In Haitian Voodoo we find the Lwa Erzulie Fréda Dahomey, who reigns over the powers of love and passion. I have been told by friends in the Voodoo community that the men she “inhabits” during her rites will sometimes display homosexual traits and actions, regardless of their usual sexual orientation. Erzulie Fréda is thought to correspond to gay men while Erzulie Dantor is connected to lesbian women.
The classical myths of Greece present us with plethora of stories relating to the queer Goddess. Above all stories stands Aphrodite, Goddess of the love of all people, including those attracted to the same gender, along with her accompanying Gods Eros, Himeros and Pothos. The writings of the Greek poet Sappho identify Aphrodite as having particular guardianship over lesbian women. Aphrodite is so famous in queer myth that she later takes on a mostly-male image in the form of Aphroditus, her male form worshipped on the island of Cyprus.
In the modern-day western world with its newfound acceptance and respect for lesbian, gay, bisexual, and transgender individuals, it’s easy to find queer followers to the Goddess in all her guises. The Dianic tradition of Wicca, founded by Zsusanna Budapest, is a Goddess-based tradition that welcomes both lesbian and straight women to worship the Goddess in her many facets, including sometimes her queer nature (depending on the coven or line you speak with). For men, the Minoan Brotherhood and Brotherhood of the Phoenix are two well-known traditions for gay men that fully embrace the concept of a queer Goddess and a queer God. They explore the mysteries of the Gods by working with each other, other queer Goddess-worshippers. The idea being that the divine is firmly present within the self and is reflected out of every individual identity, including queer identity.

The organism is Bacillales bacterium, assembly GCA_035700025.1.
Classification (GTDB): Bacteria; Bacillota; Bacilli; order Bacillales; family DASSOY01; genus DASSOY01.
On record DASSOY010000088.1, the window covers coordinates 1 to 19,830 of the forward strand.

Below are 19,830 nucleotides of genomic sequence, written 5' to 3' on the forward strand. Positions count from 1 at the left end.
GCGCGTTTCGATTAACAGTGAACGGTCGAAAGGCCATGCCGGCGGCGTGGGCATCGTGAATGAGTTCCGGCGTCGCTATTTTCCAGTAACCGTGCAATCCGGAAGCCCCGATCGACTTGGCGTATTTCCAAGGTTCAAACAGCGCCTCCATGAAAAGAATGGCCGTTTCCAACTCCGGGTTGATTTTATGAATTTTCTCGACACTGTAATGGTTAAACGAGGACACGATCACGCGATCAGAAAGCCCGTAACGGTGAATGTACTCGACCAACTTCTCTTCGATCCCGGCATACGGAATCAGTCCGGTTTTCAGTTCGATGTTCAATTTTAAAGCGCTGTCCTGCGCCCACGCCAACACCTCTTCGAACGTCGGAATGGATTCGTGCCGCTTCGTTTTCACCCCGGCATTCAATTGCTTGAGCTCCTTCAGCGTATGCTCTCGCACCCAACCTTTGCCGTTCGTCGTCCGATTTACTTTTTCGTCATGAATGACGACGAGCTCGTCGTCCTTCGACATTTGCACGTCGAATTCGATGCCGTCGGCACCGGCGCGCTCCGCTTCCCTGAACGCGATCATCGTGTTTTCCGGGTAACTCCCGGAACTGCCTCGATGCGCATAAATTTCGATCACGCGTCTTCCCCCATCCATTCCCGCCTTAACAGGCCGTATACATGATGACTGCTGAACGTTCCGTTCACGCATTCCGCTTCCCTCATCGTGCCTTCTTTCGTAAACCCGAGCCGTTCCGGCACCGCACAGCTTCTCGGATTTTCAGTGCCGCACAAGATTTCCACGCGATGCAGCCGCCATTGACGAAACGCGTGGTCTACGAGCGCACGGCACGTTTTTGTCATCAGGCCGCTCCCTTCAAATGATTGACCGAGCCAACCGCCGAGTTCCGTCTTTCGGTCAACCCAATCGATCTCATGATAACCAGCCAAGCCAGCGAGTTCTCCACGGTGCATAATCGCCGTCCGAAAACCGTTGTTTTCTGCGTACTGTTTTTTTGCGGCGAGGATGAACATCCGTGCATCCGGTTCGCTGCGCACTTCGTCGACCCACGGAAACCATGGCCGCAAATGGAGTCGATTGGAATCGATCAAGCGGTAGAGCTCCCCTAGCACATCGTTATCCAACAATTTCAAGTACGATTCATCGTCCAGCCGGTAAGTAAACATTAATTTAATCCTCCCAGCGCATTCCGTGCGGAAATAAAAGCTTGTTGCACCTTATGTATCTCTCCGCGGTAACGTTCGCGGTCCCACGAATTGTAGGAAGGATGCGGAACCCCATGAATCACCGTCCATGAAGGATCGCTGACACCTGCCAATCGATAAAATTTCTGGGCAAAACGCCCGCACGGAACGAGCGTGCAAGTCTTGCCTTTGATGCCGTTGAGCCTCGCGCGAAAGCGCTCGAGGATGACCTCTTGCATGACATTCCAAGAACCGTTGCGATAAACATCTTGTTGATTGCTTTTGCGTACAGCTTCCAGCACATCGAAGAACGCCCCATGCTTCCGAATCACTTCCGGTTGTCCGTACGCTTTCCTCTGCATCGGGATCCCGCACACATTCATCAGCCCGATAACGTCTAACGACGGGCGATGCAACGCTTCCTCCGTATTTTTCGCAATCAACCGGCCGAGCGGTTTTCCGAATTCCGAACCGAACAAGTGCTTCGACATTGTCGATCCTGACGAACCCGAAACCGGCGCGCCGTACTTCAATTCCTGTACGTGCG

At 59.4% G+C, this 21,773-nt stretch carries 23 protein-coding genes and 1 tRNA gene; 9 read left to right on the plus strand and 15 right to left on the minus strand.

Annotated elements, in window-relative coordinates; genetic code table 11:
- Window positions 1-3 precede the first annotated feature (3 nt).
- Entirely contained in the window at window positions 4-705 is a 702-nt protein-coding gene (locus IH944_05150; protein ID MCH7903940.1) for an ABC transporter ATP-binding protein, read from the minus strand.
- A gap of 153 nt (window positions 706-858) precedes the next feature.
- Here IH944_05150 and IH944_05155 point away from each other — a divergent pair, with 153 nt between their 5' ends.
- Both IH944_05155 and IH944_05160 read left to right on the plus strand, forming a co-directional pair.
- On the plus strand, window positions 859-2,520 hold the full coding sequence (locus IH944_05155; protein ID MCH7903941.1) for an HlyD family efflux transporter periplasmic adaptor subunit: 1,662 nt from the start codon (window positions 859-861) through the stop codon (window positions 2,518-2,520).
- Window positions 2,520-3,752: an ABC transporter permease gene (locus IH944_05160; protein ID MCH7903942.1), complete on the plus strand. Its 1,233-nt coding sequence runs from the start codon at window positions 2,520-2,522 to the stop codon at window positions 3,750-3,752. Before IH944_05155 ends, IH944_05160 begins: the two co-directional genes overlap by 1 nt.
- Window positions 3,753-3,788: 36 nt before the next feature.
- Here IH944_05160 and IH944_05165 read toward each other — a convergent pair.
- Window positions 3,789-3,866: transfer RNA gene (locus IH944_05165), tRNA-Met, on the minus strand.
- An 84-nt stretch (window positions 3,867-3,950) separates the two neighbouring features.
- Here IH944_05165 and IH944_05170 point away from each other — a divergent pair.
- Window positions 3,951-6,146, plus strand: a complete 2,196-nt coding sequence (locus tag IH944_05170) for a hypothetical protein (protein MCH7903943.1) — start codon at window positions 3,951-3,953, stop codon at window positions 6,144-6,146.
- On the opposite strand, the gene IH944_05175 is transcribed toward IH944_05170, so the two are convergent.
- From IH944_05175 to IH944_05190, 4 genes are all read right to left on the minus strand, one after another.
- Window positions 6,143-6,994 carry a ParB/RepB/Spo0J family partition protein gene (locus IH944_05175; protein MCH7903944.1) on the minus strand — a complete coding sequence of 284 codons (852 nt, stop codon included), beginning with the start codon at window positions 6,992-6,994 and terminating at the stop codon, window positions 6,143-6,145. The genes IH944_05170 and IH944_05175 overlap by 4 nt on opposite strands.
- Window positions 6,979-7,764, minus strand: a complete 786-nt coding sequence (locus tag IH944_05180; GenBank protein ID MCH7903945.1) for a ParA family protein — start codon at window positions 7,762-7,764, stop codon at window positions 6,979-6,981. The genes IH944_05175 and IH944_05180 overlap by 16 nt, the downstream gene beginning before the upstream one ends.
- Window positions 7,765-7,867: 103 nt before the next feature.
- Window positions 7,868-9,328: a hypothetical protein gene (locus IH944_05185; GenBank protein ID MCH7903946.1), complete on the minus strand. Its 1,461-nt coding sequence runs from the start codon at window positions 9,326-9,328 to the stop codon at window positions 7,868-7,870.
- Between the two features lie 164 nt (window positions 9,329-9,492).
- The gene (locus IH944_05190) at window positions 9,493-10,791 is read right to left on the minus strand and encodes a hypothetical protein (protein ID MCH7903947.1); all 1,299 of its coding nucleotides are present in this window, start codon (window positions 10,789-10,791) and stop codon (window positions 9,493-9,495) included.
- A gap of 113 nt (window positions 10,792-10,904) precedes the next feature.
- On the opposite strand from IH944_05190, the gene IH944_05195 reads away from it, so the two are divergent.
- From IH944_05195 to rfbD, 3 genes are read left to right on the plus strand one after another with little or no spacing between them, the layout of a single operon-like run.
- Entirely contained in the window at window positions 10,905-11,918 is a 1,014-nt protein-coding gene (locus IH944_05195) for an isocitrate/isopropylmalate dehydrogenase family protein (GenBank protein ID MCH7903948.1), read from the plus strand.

The Feri tradition of witchcraft, founded by the late Victor and Cora Anderson in the United States, is an interesting example of a tradition where queer divinity is highly present and obvious. In the Feri mythos, God Hirself gazed into the black void of space and fell in love with her perfect, holy nature. Upon the height of her pleasure, the universe erupted in a cascade of ecstatic power, rippling through time and forming the other divine reflections of her beings, the other Gods. The Blue God is the first male emanation of this Star Goddess. He is called a “he” often for convenience sake, but shares very obvious ambiguous traits. He is youthful and playful, often seen with both an erect phallus and the newly-forming breasts of a young woman at the same time. He is as queer as the Goddess who birthed him, for she is him and he is her. And out of their holy creation, we are born from the same qualities.